Via Teleconference
South Court Auditorium

12:03 P.M. EDT    
THE PRESIDENT:  Jay, you’re beginning to convince the American people there is a thing called “climate crisis.”  About time.  (Laughs.)
THE PRESIDENT:  Well, thank you all for being here.  I’m going to make a brief statement here and then we’ll get to ask the Vice President to say a few words, get to some questions, and we’ll get down to business, if that’s okay with you all.
You know, one month ago, we convened the first of what will be a regular presidential briefing on wildfire preparedness.  And we’re joined by many of the governors who — we were joined by many of the governors who are with us today, as well as experts from across the administration and leaders from the electric utility sector. 
I said then that the threat of Western wildfires this year was as severe as it’s ever been.  And in the past month, we’ve sadly seen the truth of that being played out. 
Since our — our last meeting, the number of large, uncontained wildfires has nearly doubled to 66 — 66 of those fires.  And the number of firefighters on the job to battle them has tripled.  Over 3.4 million acres have already burned. 
In Oregon, the Bootleg Fire has destroyed more than 400 structures, including more than 160 homes.  In California, the Dixie Fire has grown to over 220,000 acres and our firefighters are working in really rugged and dangerous conditions and terrain. 
The number of states are experiencing the impacts of smoke from these fires, degrading their air quality, not just where the fires are burning, but all the states moving east — not all, but most. 
In short, we’ve got big, complex wildfires burning across multiple areas.  And despite the incredible — and I’m not — this is not being solicitous — the incredible bravery and heroism of our firefighters, our resources are already being stretched to keep up.  We need more help, particularly when we also factor in the additional nationwide challenges of pandemic-related supply chain disruptions and our ongoing efforts to fight COVID. 
We’ve had a few COVID clusters at our fire camps, which further limits resources.  It’s just one more reason why it’s so darn important that everyone get vaccinated, I might add.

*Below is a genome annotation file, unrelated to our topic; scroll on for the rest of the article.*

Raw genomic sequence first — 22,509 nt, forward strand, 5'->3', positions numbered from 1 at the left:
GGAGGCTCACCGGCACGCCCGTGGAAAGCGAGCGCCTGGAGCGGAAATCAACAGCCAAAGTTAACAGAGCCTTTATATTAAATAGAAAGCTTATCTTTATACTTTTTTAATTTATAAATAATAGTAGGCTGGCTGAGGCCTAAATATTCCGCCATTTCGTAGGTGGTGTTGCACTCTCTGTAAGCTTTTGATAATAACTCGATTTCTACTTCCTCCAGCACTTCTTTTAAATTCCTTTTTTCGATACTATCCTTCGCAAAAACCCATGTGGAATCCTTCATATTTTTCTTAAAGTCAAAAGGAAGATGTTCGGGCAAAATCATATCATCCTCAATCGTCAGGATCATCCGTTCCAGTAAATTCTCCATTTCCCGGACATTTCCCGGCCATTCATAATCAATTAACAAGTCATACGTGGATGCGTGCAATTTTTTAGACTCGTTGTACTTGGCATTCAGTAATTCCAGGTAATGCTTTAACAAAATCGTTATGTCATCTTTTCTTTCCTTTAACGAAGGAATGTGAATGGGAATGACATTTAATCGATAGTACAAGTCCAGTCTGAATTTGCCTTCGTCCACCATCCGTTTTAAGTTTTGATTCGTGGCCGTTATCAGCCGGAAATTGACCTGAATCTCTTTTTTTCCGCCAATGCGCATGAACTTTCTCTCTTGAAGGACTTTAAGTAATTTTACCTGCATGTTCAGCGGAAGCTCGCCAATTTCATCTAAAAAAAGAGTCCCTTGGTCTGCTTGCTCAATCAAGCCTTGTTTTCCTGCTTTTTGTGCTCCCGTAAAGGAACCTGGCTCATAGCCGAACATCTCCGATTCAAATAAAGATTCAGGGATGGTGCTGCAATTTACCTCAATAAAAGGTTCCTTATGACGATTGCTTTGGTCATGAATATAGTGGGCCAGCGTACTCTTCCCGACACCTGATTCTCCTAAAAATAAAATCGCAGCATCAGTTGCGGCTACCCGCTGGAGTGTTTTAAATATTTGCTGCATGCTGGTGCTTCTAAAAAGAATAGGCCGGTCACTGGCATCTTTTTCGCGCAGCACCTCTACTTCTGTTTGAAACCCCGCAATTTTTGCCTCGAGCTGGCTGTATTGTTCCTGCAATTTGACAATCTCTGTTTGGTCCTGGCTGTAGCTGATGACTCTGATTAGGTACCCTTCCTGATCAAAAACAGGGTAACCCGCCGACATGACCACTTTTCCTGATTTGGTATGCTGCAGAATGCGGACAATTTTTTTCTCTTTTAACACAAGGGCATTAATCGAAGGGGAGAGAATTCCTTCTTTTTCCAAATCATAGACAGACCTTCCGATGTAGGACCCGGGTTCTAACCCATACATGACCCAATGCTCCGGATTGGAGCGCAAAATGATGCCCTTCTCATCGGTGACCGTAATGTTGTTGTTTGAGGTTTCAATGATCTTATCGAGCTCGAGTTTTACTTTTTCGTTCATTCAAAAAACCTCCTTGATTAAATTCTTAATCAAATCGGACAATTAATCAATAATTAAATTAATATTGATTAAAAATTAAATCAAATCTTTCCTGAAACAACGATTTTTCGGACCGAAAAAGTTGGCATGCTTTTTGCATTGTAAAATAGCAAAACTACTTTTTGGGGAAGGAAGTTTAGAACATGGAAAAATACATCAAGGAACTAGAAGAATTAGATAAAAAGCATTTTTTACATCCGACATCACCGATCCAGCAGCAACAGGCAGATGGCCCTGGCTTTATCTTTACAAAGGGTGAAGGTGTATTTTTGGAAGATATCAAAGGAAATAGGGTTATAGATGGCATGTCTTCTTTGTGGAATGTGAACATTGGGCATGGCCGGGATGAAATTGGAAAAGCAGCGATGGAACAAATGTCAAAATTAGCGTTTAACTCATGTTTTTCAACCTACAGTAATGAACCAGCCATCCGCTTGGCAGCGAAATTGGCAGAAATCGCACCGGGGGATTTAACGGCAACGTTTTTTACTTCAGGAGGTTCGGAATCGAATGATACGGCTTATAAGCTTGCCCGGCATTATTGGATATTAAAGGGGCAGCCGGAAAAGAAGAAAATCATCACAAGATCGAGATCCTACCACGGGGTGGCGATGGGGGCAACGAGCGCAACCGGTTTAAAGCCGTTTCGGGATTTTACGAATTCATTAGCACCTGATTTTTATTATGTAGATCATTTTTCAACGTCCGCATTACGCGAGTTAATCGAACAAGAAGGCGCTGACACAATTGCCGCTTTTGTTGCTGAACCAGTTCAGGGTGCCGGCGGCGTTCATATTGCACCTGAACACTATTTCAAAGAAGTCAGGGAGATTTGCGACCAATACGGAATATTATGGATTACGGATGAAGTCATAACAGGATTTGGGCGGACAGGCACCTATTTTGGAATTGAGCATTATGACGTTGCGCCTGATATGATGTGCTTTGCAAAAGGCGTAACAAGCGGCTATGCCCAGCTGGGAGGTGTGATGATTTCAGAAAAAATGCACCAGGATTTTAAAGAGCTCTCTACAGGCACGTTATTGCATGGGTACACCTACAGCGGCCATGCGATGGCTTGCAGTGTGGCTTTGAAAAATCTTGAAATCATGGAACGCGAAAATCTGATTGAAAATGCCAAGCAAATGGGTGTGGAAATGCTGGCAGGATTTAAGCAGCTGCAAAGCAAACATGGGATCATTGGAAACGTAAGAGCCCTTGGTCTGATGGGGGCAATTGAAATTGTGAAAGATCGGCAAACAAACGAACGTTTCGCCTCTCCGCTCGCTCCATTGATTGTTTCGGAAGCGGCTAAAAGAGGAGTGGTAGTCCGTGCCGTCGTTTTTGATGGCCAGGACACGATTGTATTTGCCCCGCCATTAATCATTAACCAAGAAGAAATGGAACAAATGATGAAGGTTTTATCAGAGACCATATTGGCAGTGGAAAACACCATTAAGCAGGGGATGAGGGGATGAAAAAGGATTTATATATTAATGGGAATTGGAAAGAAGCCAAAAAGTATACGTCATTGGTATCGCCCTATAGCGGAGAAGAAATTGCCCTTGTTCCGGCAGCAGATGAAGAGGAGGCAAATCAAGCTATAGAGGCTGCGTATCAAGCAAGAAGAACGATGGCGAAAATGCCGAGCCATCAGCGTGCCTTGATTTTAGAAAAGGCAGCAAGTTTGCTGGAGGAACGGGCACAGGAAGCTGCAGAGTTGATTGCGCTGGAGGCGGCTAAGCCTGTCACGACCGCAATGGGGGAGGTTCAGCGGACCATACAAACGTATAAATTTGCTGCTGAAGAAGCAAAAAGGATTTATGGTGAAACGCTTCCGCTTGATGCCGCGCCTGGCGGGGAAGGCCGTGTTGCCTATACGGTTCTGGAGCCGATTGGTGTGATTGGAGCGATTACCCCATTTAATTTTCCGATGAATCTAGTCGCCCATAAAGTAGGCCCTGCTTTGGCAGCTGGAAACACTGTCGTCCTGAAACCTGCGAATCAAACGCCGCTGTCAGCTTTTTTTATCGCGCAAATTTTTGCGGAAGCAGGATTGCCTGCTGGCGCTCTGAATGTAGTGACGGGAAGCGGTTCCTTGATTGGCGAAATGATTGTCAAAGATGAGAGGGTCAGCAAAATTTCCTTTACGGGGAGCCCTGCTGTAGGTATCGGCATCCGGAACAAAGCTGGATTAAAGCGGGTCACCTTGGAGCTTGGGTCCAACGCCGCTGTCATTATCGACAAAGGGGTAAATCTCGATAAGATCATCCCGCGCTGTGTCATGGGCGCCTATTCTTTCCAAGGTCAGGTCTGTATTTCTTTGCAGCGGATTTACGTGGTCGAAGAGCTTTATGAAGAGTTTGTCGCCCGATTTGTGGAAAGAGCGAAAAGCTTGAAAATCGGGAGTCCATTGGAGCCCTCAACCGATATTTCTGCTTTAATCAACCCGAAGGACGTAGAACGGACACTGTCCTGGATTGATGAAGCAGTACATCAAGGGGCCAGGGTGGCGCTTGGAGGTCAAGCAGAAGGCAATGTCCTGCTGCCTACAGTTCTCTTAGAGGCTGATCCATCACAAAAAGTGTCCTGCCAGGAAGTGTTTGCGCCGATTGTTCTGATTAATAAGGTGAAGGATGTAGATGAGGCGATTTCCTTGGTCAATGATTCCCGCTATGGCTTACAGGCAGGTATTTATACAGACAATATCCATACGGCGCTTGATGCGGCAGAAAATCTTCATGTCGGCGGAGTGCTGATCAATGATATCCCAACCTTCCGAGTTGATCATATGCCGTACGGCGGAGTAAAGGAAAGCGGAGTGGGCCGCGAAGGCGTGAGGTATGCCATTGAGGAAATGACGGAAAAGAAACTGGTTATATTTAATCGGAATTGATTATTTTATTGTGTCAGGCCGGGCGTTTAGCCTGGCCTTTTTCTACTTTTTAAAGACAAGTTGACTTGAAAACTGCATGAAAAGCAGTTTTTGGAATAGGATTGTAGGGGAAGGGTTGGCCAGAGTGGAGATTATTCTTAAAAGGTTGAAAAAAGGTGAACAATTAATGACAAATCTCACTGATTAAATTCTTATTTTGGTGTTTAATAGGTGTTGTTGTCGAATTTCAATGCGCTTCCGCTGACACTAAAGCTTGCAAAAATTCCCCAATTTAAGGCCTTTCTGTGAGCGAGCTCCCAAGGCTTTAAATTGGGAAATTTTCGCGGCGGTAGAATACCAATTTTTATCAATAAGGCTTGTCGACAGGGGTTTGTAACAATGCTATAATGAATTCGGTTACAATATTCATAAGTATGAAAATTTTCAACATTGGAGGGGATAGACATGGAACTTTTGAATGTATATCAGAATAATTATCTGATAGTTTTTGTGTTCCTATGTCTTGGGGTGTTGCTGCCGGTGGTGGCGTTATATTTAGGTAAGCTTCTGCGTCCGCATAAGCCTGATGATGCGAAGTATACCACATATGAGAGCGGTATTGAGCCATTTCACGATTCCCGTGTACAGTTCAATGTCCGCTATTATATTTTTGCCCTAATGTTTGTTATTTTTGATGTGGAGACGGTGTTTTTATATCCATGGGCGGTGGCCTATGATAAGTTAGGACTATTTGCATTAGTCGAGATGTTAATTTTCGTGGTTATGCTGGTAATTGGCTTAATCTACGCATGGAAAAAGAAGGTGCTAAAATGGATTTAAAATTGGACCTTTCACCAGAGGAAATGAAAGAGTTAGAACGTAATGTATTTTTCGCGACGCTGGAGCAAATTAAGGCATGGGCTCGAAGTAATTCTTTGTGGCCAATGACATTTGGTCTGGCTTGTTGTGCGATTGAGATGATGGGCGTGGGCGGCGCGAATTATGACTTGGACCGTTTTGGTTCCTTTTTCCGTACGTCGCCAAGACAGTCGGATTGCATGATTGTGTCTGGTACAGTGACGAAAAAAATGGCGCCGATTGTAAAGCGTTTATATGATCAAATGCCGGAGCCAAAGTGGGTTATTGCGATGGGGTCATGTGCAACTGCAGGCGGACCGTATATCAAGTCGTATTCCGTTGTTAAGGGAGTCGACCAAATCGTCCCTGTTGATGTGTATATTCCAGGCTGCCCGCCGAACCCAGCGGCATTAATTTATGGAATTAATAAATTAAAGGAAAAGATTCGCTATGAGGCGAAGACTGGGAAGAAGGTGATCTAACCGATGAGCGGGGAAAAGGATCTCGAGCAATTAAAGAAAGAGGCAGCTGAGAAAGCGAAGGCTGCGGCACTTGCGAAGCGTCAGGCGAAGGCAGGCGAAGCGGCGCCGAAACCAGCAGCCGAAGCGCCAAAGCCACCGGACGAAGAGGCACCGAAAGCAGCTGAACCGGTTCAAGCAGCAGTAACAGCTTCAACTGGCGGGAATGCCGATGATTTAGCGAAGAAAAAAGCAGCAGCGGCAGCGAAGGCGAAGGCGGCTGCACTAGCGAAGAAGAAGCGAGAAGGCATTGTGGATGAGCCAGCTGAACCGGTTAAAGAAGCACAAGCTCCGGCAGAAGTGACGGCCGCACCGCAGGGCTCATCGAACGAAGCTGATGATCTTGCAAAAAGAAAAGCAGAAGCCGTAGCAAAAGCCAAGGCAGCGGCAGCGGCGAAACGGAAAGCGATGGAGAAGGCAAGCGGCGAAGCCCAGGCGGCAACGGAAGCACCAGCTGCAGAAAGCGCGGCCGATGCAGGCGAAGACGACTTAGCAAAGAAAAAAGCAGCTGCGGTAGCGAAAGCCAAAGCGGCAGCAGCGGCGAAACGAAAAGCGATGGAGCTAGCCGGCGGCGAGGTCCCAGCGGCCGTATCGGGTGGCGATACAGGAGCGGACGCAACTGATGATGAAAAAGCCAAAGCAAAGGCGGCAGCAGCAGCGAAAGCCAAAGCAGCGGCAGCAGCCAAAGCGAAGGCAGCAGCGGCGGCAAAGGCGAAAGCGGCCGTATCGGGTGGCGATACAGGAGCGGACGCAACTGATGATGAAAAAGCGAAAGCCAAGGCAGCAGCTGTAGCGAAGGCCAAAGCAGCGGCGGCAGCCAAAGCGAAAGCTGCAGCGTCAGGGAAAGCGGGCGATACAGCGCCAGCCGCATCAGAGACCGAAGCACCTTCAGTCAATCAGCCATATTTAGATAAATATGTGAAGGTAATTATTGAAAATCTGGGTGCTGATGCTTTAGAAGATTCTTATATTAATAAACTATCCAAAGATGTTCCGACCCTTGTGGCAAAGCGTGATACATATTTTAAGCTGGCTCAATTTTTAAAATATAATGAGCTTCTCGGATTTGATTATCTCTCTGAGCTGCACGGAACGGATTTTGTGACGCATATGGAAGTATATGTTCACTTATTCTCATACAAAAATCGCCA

Sadly, we’ve also lost two brave firefighters in the last month in a plane crash in Arizona, and five were seriously injured last week battling the Devil’s Creek fire in Montana. 
It’s — to state the obvious, and you governors know it better than anybody — it is really, really dangerous work, and it takes incredible bravery to do it.  And these heroes deserve to be paid — and paid well — for their work.  That’s why, last month, I was able to announce — and it’s not paying that well, in my view, to be honest with you — immediate action to make all federal firefighters making at least $15 an hour.  I think they deserve more than that.
We’re also working with Congress to make sure that our firefighters are paid better permanently.  Permanently.  So far, FEMA has approved 20 Fire Management Assistance Grants totaling up to $100 million to help states pay for the cost of fighting these fires.
We’re also working with FEMA and the Defense Logistical Agency to get ahead of this emergency supply chain challenges.  And we still have some supply chain challenges relating to hoses and a number of other things.
We’re trapped — we’ve tapped additional aircraft from the Department of Defense to aid in the fire detection and firefighting.  We also welcome the support of our allies, from Australia, for example, sending a large air tanker to which it’s going to begin flying missions this week. 
And last month, I also noted that the EPA would be launching an upgrade app for mobile phones to easily share location-specific information with the public about the effects of fire and smoke on air quality for them.  It’s now even more important, because smoke from many of these fires burning in the West and along the Canadian border is affecting air quality in states across the country. 
As of today, the upgrade app — the upgrade AirNow app is live and ready for use.  Folks in affected areas should download this important tool as quickly as possible.